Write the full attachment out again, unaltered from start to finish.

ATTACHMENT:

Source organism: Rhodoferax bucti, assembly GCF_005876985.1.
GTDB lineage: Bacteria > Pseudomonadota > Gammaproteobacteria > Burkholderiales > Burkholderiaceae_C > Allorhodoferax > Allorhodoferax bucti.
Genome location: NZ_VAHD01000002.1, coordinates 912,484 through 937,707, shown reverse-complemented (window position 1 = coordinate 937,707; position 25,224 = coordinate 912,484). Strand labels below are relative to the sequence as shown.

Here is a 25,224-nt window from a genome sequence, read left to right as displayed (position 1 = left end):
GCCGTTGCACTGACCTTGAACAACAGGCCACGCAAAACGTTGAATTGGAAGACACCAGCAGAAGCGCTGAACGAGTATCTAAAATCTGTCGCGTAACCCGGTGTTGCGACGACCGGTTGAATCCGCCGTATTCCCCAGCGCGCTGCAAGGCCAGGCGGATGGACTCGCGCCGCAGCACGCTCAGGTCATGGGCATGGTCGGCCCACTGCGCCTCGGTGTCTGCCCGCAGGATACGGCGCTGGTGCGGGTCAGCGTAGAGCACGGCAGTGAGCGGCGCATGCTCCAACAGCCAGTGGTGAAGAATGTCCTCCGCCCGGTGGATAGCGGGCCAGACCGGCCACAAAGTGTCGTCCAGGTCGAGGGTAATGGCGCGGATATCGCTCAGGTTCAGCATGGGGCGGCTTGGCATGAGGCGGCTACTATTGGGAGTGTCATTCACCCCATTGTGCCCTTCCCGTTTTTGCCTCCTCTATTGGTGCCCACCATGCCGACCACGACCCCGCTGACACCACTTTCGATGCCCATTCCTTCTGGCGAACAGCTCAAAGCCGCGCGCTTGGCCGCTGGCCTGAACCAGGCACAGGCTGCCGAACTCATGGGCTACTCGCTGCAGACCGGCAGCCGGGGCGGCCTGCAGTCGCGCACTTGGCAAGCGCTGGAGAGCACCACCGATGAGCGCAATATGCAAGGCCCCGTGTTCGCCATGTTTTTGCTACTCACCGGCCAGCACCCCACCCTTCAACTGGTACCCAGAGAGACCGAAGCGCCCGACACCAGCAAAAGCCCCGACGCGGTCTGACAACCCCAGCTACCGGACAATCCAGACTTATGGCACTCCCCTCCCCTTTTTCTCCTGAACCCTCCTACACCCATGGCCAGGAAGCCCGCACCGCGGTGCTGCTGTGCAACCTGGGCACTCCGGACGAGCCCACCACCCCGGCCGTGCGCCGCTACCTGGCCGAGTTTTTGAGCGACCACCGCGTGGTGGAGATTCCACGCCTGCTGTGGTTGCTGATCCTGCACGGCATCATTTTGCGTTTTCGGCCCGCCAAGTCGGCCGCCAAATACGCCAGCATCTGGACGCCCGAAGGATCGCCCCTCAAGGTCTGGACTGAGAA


Source organism: Rhodoferax bucti, assembly GCF_005876985.1.
GTDB lineage: Bacteria > Pseudomonadota > Gammaproteobacteria > Burkholderiales > Burkholderiaceae_C > Allorhodoferax > Allorhodoferax bucti.
Genome location: NZ_VAHD01000002.1, coordinates 912,484 through 937,707, shown reverse-complemented (window position 1 = coordinate 937,707; position 25,224 = coordinate 912,484). Strand labels below are relative to the sequence as shown.

Here is a 25,224-nt window from a genome sequence, read left to right as displayed (position 1 = left end):
GCCGTTGCACTGACCTTGAACAACAGGCCACGCAAAACGTTGAATTGGAAGACACCAGCAGAAGCGCTGAACGAGTATCTAAAATCTGTCGCGTAACCCGGTGTTGCGACGACCGGTTGAATCCGCCGTATTCCCCAGCGCGCTGCAAGGCCAGGCGGATGGACTCGCGCCGCAGCACGCTCAGGTCATGGGCATGGTCGGCCCACTGCGCCTCGGTGTCTGCCCGCAGGATACGGCGCTGGTGCGGGTCAGCGTAGAGCACGGCAGTGAGCGGCGCATGCTCCAACAGCCAGTGGTGAAGAATGTCCTCCGCCCGGTGGATAGCGGGCCAGACCGGCCACAAAGTGTCGTCCAGGTCGAGGGTAATGGCGCGGATATCGCTCAGGTTCAGCATGGGGCGGCTTGGCATGAGGCGGCTACTATTGGGAGTGTCATTCACCCCATTGTGCCCTTCCCGTTTTTGCCTCCTCTATTGGTGCCCACCATGCCGACCACGACCCCGCTGACACCACTTTCGATGCCCATTCCTTCTGGCGAACAGCTCAAAGCCGCGCGCTTGGCCGCTGGCCTGAACCAGGCACAGGCTGCCGAACTCATGGGCTACTCGCTGCAGACCGGCAGCCGGGGCGGCCTGCAGTCGCGCACTTGGCAAGCGCTGGAGAGCACCACCGATGAGCGCAATATGCAAGGCCCCGTGTTCGCCATGTTTTTGCTACTCACCGGCCAGCACCCCACCCTTCAACTGGTACCCAGAGAGACCGAAGCGCCCGACACCAGCAAAAGCCCCGACGCGGTCTGACAACCCCAGCTACCGGACAATCCAGACTTATGGCACTCCCCTCCCCTTTTTCTCCTGAACCCTCCTACACCCATGGCCAGGAAGCCCGCACCGCGGTGCTGCTGTGCAACCTGGGCACTCCGGACGAGCCCACCACCCCGGCCGTGCGCCGCTACCTGGCCGAGTTTTTGAGCGACCACCGCGTGGTGGAGATTCCACGCCTGCTGTGGTTGCTGATCCTGCACGGCATCATTTTGCGTTTTCGGCCCGCCAAGTCGGCCGCCAAATACGCCAGCATCTGGACGCCCGAAGGATCGCCCCTCAAGGTCTGGACTGAGAA